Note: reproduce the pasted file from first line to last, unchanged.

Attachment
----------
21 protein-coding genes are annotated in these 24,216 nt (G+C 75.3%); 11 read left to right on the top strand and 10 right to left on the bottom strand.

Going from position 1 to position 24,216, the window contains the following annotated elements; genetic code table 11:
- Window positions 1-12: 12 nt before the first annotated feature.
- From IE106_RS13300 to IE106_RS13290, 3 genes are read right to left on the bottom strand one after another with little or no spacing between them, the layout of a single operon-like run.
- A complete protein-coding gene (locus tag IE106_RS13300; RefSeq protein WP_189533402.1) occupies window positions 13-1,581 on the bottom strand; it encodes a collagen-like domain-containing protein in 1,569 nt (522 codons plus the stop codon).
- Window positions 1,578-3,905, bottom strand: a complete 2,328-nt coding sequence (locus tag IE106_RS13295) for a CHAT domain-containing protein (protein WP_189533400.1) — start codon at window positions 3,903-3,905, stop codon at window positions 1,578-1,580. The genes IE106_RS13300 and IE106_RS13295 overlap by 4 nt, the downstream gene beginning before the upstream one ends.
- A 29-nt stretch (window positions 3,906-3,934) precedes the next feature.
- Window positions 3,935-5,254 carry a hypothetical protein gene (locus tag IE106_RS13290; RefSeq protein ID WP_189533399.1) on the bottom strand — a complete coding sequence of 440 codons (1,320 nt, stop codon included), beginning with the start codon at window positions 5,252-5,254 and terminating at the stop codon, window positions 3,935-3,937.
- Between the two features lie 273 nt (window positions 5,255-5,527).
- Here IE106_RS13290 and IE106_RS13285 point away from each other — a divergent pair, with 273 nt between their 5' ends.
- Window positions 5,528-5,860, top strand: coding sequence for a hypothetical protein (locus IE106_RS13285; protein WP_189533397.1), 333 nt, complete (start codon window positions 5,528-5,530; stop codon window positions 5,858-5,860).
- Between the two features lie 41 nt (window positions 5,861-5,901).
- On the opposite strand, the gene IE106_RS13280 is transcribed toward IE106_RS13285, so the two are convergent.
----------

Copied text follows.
21 protein-coding genes are annotated in these 24,216 nt (G+C 75.3%); 11 read left to right on the top strand and 10 right to left on the bottom strand.

Going from position 1 to position 24,216, the window contains the following annotated elements; genetic code table 11:
- Window positions 1-12: 12 nt before the first annotated feature.
- From IE106_RS13300 to IE106_RS13290, 3 genes are read right to left on the bottom strand one after another with little or no spacing between them, the layout of a single operon-like run.
- A complete protein-coding gene (locus tag IE106_RS13300; RefSeq protein WP_189533402.1) occupies window positions 13-1,581 on the bottom strand; it encodes a collagen-like domain-containing protein in 1,569 nt (522 codons plus the stop codon).
- Window positions 1,578-3,905, bottom strand: a complete 2,328-nt coding sequence (locus tag IE106_RS13295) for a CHAT domain-containing protein (protein WP_189533400.1) — start codon at window positions 3,903-3,905, stop codon at window positions 1,578-1,580. The genes IE106_RS13300 and IE106_RS13295 overlap by 4 nt, the downstream gene beginning before the upstream one ends.
- A 29-nt stretch (window positions 3,906-3,934) precedes the next feature.
- Window positions 3,935-5,254 carry a hypothetical protein gene (locus tag IE106_RS13290; RefSeq protein ID WP_189533399.1) on the bottom strand — a complete coding sequence of 440 codons (1,320 nt, stop codon included), beginning with the start codon at window positions 5,252-5,254 and terminating at the stop codon, window positions 3,935-3,937.
- Between the two features lie 273 nt (window positions 5,255-5,527).
- Here IE106_RS13290 and IE106_RS13285 point away from each other — a divergent pair, with 273 nt between their 5' ends.
- Window positions 5,528-5,860, top strand: coding sequence for a hypothetical protein (locus IE106_RS13285; protein WP_189533397.1), 333 nt, complete (start codon window positions 5,528-5,530; stop codon window positions 5,858-5,860).
- Between the two features lie 41 nt (window positions 5,861-5,901).
- On the opposite strand, the gene IE106_RS13280 is transcribed toward IE106_RS13285, so the two are convergent.